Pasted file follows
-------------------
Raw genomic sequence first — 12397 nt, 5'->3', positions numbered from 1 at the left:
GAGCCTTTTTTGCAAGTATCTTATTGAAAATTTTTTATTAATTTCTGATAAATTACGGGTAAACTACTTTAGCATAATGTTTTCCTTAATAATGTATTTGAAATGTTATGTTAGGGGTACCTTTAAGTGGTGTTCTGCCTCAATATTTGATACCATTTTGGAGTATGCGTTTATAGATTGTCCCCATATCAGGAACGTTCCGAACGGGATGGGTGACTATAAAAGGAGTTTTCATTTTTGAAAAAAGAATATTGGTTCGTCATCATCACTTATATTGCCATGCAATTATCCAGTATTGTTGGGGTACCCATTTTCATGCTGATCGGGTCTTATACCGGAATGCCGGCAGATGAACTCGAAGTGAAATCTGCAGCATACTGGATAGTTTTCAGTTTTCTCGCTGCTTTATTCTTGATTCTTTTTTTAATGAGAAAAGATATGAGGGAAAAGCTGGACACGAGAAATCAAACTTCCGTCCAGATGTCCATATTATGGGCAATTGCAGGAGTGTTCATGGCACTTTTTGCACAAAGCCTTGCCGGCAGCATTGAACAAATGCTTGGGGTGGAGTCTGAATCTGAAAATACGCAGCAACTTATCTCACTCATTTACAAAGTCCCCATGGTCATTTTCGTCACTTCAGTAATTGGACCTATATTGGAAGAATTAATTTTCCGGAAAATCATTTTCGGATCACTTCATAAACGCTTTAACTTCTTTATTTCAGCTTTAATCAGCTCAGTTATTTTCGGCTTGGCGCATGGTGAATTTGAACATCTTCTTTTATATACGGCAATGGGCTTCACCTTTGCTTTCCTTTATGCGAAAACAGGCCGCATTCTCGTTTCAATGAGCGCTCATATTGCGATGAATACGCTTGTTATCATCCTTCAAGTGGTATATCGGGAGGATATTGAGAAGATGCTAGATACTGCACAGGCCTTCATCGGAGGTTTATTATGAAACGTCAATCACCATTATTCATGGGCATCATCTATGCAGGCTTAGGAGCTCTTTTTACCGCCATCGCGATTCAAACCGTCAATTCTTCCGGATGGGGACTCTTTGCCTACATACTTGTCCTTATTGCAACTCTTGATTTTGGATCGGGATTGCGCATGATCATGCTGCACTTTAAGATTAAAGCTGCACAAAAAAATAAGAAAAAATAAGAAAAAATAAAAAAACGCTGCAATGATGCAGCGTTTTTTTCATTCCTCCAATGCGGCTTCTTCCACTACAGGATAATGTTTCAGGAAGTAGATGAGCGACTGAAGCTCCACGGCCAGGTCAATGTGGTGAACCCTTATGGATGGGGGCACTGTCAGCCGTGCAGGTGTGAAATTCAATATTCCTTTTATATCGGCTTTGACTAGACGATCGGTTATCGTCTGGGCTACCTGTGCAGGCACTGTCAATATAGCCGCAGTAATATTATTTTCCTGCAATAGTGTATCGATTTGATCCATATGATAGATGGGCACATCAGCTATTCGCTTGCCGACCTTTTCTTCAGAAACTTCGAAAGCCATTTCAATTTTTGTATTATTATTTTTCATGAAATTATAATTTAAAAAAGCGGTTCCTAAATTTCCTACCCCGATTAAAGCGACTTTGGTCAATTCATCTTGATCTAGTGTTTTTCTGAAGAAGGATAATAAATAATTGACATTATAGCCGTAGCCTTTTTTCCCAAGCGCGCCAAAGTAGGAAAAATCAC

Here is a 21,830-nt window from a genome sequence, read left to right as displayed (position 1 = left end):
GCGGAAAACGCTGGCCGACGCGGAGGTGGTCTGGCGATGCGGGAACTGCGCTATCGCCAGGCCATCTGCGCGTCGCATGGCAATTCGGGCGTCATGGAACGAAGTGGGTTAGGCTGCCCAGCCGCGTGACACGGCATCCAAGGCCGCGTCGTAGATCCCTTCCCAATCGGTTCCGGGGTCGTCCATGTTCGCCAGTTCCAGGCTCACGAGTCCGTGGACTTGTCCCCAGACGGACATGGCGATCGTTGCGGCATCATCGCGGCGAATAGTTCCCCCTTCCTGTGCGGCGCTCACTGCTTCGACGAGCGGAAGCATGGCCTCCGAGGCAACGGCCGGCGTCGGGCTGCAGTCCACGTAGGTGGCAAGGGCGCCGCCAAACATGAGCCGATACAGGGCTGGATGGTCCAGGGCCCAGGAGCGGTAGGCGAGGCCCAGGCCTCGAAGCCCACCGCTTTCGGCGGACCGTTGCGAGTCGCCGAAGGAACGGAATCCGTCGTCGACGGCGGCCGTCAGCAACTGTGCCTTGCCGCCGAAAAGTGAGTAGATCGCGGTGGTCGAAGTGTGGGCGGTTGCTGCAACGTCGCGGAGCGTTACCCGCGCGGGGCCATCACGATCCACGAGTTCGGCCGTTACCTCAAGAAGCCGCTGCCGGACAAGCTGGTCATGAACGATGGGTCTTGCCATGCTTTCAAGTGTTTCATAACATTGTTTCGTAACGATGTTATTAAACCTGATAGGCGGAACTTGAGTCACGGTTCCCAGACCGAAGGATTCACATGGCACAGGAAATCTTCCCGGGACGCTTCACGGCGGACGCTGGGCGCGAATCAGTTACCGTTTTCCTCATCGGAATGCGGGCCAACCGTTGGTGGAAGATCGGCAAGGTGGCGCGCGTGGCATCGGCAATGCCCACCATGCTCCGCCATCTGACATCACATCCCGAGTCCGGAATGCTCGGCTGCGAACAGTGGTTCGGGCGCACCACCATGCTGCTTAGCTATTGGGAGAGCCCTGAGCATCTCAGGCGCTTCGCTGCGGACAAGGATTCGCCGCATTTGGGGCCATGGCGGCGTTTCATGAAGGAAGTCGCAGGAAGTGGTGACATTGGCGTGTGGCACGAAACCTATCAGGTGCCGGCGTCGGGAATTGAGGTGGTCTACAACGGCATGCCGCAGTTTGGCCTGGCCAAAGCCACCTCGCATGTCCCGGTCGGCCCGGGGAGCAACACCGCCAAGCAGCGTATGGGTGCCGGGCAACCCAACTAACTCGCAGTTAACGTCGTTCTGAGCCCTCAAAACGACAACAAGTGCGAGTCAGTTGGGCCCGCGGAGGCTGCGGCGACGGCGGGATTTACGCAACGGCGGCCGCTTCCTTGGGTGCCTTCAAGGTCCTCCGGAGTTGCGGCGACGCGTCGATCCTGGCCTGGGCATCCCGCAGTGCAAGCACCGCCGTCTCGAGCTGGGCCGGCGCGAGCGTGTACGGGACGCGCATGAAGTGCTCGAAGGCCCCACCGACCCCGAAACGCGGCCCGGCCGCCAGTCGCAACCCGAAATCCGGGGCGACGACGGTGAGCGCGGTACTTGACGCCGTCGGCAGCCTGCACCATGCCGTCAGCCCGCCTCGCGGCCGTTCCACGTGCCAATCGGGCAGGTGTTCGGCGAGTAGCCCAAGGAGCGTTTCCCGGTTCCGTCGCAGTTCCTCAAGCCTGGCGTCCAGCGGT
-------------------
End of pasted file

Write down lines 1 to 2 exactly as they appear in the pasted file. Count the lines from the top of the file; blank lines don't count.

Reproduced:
Raw genomic sequence first — 12397 nt, 5'->3', positions numbered from 1 at the left:
GAGCCTTTTTTGCAAGTATCTTATTGAAAATTTTTTATTAATTTCTGATAAATTACGGGTAAACTACTTTAGCATAATGTTTTCCTTAATAATGTATTTGAAATGTTATGTTAGGGGTACCTTTAAGTGGTGTTCTGCCTCAATATTTGATACCATTTTGGAGTATGCGTTTATAGATTGTCCCCATATCAGGAACGTTCCGAACGGGATGGGTGACTATAAAAGGAGTTTTCATTTTTGAAAAAAGAATATTGGTTCGTCATCATCACTTATATTGCCATGCAATTATCCAGTATTGTTGGGGTACCCATTTTCATGCTGATCGGGTCTTATACCGGAATGCCGGCAGATGAACTCGAAGTGAAATCTGCAGCATACTGGATAGTTTTCAGTTTTCTCGCTGCTTTATTCTTGATTCTTTTTTTAATGAGAAAAGATATGAGGGAAAAGCTGGACACGAGAAATCAAACTTCCGTCCAGATGTCCATATTATGGGCAATTGCAGGAGTGTTCATGGCACTTTTTGCACAAAGCCTTGCCGGCAGCATTGAACAAATGCTTGGGGTGGAGTCTGAATCTGAAAATACGCAGCAACTTATCTCACTCATTTACAAAGTCCCCATGGTCATTTTCGTCACTTCAGTAATTGGACCTATATTGGAAGAATTAATTTTCCGGAAAATCATTTTCGGATCACTTCATAAACGCTTTAACTTCTTTATTTCAGCTTTAATCAGCTCAGTTATTTTCGGCTTGGCGCATGGTGAATTTGAACATCTTCTTTTATATACGGCAATGGGCTTCACCTTTGCTTTCCTTTATGCGAAAACAGGCCGCATTCTCGTTTCAATGAGCGCTCATATTGCGATGAATACGCTTGTTATCATCCTTCAAGTGGTATATCGGGAGGATATTGAGAAGATGCTAGATACTGCACAGGCCTTCATCGGAGGTTTATTATGAAACGTCAATCACCATTATTCATGGGCATCATCTATGCAGGCTTAGGAGCTCTTTTTACCGCCATCGCGATTCAAACCGTCAATTCTTCCGGATGGGGACTCTTTGCCTACATACTTGTCCTTATTGCAACTCTTGATTTTGGATCGGGATTGCGCATGATCATGCTGCACTTTAAGATTAAAGCTGCACAAAAAAATAAGAAAAAATAAGAAAAAATAAAAAAACGCTGCAATGATGCAGCGTTTTTTTCATTCCTCCAATGCGGCTTCTTCCACTACAGGATAATGTTTCAGGAAGTAGATGAGCGACTGAAGCTCCACGGCCAGGTCAATGTGGTGAACCCTTATGGATGGGGGCACTGTCAGCCGTGCAGGTGTGAAATTCAATATTCCTTTTATATCGGCTTTGACTAGACGATCGGTTATCGTCTGGGCTACCTGTGCAGGCACTGTCAATATAGCCGCAGTAATATTATTTTCCTGCAATAGTGTATCGATTTGATCCATATGATAGATGGGCACATCAGCTATTCGCTTGCCGACCTTTTCTTCAGAAACTTCGAAAGCCATTTCAATTTTTGTATTATTATTTTTCATGAAATTATAATTTAAAAAAGCGGTTCCTAAATTTCCTACCCCGATTAAAGCGACTTTGGTCAATTCATCTTGATCTAGTGTTTTTCTGAAGAAGGATAATAAATAATTGACATTATAGCCGTAGCCTTTTTTCCCAAGCGCGCCAAAGTAGGAAAAATCAC